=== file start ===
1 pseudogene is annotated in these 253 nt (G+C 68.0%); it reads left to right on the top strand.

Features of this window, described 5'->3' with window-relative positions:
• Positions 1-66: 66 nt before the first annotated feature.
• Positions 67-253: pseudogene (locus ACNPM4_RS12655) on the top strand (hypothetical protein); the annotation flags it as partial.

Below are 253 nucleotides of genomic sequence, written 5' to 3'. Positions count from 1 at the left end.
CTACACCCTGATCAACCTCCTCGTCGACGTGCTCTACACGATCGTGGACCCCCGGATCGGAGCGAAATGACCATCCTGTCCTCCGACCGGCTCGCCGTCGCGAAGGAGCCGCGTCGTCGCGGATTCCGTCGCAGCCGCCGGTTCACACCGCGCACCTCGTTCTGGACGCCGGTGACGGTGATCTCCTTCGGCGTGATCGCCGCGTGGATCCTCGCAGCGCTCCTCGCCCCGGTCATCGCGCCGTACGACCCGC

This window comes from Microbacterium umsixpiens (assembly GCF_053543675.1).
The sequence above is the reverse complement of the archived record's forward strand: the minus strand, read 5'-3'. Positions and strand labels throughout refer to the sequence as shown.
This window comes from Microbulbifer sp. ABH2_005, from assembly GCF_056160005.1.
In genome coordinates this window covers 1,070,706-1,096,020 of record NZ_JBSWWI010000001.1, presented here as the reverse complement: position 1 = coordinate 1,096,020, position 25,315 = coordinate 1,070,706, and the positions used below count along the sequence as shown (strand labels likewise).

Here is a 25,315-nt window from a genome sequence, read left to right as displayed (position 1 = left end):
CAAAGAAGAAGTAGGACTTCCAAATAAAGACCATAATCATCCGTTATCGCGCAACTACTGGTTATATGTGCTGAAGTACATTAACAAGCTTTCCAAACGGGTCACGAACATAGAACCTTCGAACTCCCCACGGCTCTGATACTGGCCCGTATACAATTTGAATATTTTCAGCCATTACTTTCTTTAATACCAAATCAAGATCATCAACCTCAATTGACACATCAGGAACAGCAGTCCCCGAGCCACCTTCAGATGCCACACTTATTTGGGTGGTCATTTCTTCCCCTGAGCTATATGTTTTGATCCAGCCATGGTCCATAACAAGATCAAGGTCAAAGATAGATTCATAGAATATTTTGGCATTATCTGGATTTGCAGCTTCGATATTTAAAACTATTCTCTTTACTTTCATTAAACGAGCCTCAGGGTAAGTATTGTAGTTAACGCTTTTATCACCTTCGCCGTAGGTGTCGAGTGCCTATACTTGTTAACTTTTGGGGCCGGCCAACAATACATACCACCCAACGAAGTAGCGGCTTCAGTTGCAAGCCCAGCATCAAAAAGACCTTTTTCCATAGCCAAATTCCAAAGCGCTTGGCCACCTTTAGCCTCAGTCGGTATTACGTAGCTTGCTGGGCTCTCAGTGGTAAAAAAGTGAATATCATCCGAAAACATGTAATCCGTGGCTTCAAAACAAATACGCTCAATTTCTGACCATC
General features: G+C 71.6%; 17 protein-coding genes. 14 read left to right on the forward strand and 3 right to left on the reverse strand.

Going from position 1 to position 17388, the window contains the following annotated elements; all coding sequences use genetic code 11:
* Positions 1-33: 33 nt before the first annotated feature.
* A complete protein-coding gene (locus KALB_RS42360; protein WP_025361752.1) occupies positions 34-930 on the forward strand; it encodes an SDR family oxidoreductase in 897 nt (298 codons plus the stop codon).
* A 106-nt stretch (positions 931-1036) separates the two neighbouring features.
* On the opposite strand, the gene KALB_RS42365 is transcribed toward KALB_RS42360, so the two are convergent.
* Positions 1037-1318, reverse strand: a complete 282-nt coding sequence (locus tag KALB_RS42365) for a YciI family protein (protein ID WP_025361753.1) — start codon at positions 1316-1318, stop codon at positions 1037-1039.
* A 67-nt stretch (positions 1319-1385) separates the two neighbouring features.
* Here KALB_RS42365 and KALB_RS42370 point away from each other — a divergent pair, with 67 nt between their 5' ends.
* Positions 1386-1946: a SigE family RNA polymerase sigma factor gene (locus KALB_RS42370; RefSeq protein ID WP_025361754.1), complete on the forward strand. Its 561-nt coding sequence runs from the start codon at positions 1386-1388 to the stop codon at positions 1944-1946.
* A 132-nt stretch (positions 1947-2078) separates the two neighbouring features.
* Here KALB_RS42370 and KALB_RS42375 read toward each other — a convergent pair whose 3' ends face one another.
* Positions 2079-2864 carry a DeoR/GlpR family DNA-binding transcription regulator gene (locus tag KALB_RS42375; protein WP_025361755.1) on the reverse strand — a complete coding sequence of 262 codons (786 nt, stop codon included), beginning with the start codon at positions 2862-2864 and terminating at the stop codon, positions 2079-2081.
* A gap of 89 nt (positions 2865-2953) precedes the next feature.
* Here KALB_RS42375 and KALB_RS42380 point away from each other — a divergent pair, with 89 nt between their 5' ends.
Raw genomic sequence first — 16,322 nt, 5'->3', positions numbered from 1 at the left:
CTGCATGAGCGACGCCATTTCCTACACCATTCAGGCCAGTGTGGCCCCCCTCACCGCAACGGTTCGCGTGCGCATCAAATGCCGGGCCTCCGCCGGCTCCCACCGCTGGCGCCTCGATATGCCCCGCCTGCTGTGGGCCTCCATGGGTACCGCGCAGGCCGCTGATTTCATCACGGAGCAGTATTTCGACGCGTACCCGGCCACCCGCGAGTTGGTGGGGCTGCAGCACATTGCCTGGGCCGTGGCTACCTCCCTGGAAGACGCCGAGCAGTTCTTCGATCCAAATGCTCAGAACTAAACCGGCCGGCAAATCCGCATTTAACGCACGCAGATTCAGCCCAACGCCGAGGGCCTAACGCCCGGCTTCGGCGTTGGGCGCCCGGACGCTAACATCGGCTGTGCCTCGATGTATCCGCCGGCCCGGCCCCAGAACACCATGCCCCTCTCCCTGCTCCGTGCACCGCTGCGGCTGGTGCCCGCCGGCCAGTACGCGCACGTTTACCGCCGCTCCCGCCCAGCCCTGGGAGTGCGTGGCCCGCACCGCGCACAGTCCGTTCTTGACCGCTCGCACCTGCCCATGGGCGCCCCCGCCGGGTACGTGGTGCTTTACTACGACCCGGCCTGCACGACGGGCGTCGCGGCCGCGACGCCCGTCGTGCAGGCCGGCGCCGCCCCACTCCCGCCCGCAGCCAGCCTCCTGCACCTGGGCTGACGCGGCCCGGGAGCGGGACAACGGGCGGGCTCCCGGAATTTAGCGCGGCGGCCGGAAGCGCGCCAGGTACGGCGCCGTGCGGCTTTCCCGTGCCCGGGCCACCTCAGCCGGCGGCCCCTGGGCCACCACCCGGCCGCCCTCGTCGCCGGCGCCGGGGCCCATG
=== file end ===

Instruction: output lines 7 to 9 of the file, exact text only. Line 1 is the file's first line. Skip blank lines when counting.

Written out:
This window comes from Microbacterium umsixpiens (assembly GCF_053543675.1).
The sequence above is the reverse complement of the archived record's forward strand: the minus strand, read 5'-3'. Positions and strand labels throughout refer to the sequence as shown.
This window comes from Microbulbifer sp. ABH2_005, from assembly GCF_056160005.1.